Sydney For All
 

Australian National Maritime Museum

National Maritime Museum Aerial View

Why go there

The Australian National Maritime Museum explores Australia's links with the sea. This purpose-built space right on the water's edge at Darling Harbour includes one of the largest fleets of any museum in the world. It includes some rare vessels, from a navy submarine and destroyer to a full-scale model of Captain Cook's Endeavour. The museum also has permanent exhibitions about historic sea journeys, the navy, commerce and more. Guided tours of the museum which can be tailored to your needs.

Don't miss

  • Auslan-interpreted programs for the Deaf community and programs such as descriptive touch tours for visitors with vision impairment.
  • Flags Ahoy, an annual exhibition held in the first week of December celebrating International Day for People with a Disability.
  • New exhibitions

Touch tour onboard a submarine

Touch tour onboard a submarine
Photo: Merinda Campbell

Access for all

Access Summary

Mobility accessBlindness and low vision accessAudio descriptionHearing augmentationSign language interpretationClosed captions

The museum offers a range of facilities and services for people with disabilities. For detailed information, go to the museum's Access Page or collect a free brochure in the foyer.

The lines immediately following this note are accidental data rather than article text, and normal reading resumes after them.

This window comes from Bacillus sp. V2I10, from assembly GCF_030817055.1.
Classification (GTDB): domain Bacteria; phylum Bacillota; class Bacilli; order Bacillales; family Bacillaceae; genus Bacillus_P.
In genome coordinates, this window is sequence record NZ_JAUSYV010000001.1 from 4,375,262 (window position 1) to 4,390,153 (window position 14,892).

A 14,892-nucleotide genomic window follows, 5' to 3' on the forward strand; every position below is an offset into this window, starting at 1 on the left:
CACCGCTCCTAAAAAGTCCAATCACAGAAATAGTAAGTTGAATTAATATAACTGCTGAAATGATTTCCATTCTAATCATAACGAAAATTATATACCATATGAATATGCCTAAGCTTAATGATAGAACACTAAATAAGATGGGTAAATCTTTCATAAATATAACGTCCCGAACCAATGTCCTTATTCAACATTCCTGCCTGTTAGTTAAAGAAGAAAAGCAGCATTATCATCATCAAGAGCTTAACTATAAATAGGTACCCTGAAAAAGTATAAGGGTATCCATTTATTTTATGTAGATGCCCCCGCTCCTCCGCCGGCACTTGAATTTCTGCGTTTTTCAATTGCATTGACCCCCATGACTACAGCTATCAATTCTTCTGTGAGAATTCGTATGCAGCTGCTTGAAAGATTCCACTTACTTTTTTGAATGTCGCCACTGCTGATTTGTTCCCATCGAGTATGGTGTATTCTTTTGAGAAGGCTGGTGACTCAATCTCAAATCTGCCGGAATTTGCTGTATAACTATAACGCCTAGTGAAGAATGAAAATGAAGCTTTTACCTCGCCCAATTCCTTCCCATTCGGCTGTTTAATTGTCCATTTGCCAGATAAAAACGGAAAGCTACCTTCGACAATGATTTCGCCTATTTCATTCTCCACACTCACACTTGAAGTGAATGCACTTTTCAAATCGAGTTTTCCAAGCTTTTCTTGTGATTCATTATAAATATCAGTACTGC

Getting around

Mobility access

The museum is spread over two levels, with a foyer on the mezzanine level. Enter from the paved area between the Harbourside shops and Pyrmont Bridge through automatic doors. An alternative entry from the waterside promenade is via a ramp with a press button that opens the door. Ramps and lifts provide access to exhibition spaces within the main building.

Courtesy wheelchairs are available and require a refundable deposit and photo ID. Pre-book a wheelchair on ph +61 2 9298 3777.

Main entry from Harbourside or Pyrmont Bridge

Main entry from Harbourside or Pyrmont Bridge
Photo: Patty Mazza

Ramped entry from waterside promenade

Ramped entry from waterside promenade
Photo: Patty Mazza

Accessible toilets are located on the museum lower level (accessible by lift and ramped walkway) and in the ground level entry foyer.

Ramps from foyer to upper and lower levels

Ramps from foyer to upper and lower levels
Photo: Patty Mazza

Outside, ramped gangways lead to floating pontoon wharves and a steep, two-staged ramp leads up to the viewing platform. Please note - physical access onto vessels involves ramps, steps, uneven surfaces, ladders and thresholds. For example, access to the destroyer HMAS Vampire is via a two stage, steep (10% and 11%), ramped gangway. The submarine HMAS Onslow is moored alongside the destroyer so visitors must cross HMAS Vampire to another gangway to HMAS Onslow. Bring your sense of adventure!

Ramp and HMAS Vampire

Ramp and HMAS Vampire
Photo: Liz Tomkinson

HMAS Vampire and Onslow

HMAS Vampire and Onslow
Photo: Liz Tomkinson

Tours and programs

Mobility accessBlindness and low vision accessAudio descriptionHearing augmentationSign language interpretationClosed captions